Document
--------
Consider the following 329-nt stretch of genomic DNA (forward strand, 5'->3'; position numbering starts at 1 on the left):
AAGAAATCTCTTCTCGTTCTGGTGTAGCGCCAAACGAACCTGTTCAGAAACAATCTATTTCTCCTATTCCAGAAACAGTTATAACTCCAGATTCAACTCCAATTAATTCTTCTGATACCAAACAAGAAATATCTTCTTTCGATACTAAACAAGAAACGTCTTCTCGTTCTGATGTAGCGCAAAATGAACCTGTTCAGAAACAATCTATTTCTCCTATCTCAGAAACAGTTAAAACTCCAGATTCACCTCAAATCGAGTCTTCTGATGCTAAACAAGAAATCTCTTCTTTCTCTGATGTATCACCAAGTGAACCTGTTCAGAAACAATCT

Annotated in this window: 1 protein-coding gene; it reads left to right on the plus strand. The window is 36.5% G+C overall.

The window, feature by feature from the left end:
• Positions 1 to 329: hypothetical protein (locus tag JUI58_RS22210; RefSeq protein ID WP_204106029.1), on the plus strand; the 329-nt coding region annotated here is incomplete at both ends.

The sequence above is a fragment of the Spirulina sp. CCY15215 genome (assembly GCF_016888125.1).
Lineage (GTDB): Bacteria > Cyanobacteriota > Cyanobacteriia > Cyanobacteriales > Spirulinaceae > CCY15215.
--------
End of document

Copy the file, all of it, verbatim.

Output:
Consider the following 329-nt stretch of genomic DNA (forward strand, 5'->3'; position numbering starts at 1 on the left):
AAGAAATCTCTTCTCGTTCTGGTGTAGCGCCAAACGAACCTGTTCAGAAACAATCTATTTCTCCTATTCCAGAAACAGTTATAACTCCAGATTCAACTCCAATTAATTCTTCTGATACCAAACAAGAAATATCTTCTTTCGATACTAAACAAGAAACGTCTTCTCGTTCTGATGTAGCGCAAAATGAACCTGTTCAGAAACAATCTATTTCTCCTATCTCAGAAACAGTTAAAACTCCAGATTCACCTCAAATCGAGTCTTCTGATGCTAAACAAGAAATCTCTTCTTTCTCTGATGTATCACCAAGTGAACCTGTTCAGAAACAATCT

Annotated in this window: 1 protein-coding gene; it reads left to right on the plus strand. The window is 36.5% G+C overall.

The window, feature by feature from the left end:
• Positions 1 to 329: hypothetical protein (locus tag JUI58_RS22210; RefSeq protein ID WP_204106029.1), on the plus strand; the 329-nt coding region annotated here is incomplete at both ends.

The sequence above is a fragment of the Spirulina sp. CCY15215 genome (assembly GCF_016888125.1).
Lineage (GTDB): Bacteria > Cyanobacteriota > Cyanobacteriia > Cyanobacteriales > Spirulinaceae > CCY15215.